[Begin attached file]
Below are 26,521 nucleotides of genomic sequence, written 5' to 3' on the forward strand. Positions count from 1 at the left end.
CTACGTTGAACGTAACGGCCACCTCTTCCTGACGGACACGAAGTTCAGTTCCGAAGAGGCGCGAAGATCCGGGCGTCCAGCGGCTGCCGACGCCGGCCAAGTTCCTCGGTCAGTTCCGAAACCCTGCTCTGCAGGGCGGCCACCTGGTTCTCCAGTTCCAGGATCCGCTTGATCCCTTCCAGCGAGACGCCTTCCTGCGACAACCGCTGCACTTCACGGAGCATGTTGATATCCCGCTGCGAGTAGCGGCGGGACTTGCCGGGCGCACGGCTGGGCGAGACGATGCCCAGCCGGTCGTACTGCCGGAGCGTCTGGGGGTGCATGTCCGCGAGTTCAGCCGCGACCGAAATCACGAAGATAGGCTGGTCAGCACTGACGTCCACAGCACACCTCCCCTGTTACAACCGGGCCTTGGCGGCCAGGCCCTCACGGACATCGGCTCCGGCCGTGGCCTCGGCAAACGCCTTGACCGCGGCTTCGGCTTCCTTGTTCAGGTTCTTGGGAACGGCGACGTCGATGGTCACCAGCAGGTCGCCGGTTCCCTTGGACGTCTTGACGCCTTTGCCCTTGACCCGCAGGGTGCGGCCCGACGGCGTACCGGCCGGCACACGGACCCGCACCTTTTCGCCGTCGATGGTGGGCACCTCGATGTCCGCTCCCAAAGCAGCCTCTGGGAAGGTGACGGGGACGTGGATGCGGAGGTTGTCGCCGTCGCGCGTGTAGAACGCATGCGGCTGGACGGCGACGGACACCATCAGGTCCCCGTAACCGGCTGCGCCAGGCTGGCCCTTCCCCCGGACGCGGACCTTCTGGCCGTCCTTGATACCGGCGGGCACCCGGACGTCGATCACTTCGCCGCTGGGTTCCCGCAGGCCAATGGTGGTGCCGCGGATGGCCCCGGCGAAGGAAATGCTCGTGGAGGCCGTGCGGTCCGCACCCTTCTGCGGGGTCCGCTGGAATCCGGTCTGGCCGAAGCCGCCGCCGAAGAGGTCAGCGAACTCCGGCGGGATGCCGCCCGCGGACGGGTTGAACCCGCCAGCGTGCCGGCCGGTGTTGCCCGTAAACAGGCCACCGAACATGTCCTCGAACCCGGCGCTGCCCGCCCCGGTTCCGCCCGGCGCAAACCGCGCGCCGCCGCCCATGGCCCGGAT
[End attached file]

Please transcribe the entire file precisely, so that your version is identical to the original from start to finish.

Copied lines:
Below are 26,521 nucleotides of genomic sequence, written 5' to 3' on the forward strand. Positions count from 1 at the left end.
CTACGTTGAACGTAACGGCCACCTCTTCCTGACGGACACGAAGTTCAGTTCCGAAGAGGCGCGAAGATCCGGGCGTCCAGCGGCTGCCGACGCCGGCCAAGTTCCTCGGTCAGTTCCGAAACCCTGCTCTGCAGGGCGGCCACCTGGTTCTCCAGTTCCAGGATCCGCTTGATCCCTTCCAGCGAGACGCCTTCCTGCGACAACCGCTGCACTTCACGGAGCATGTTGATATCCCGCTGCGAGTAGCGGCGGGACTTGCCGGGCGCACGGCTGGGCGAGACGATGCCCAGCCGGTCGTACTGCCGGAGCGTCTGGGGGTGCATGTCCGCGAGTTCAGCCGCGACCGAAATCACGAAGATAGGCTGGTCAGCACTGACGTCCACAGCACACCTCCCCTGTTACAACCGGGCCTTGGCGGCCAGGCCCTCACGGACATCGGCTCCGGCCGTGGCCTCGGCAAACGCCTTGACCGCGGCTTCGGCTTCCTTGTTCAGGTTCTTGGGAACGGCGACGTCGATGGTCACCAGCAGGTCGCCGGTTCCCTTGGACGTCTTGACGCCTTTGCCCTTGACCCGCAGGGTGCGGCCCGACGGCGTACCGGCCGGCACACGGACCCGCACCTTTTCGCCGTCGATGGTGGGCACCTCGATGTCCGCTCCCAAAGCAGCCTCTGGGAAGGTGACGGGGACGTGGATGCGGAGGTTGTCGCCGTCGCGCGTGTAGAACGCATGCGGCTGGACGGCGACGGACACCATCAGGTCCCCGTAACCGGCTGCGCCAGGCTGGCCCTTCCCCCGGACGCGGACCTTCTGGCCGTCCTTGATACCGGCGGGCACCCGGACGTCGATCACTTCGCCGCTGGGTTCCCGCAGGCCAATGGTGGTGCCGCGGATGGCCCCGGCGAAGGAAATGCTCGTGGAGGCCGTGCGGTCCGCACCCTTCTGCGGGGTCCGCTGGAATCCGGTCTGGCCGAAGCCGCCGCCGAAGAGGTCAGCGAACTCCGGCGGGATGCCGCCCGCGGACGGGTTGAACCCGCCAGCGTGCCGGCCGGTGTTGCCCGTAAACAGGCCACCGAACATGTCCTCGAACCCGGCGCTGCCCGCCCCGGTTCCGCCCGGCGCAAACCGCGCGCCGCCGCCCATGGCCCGGAT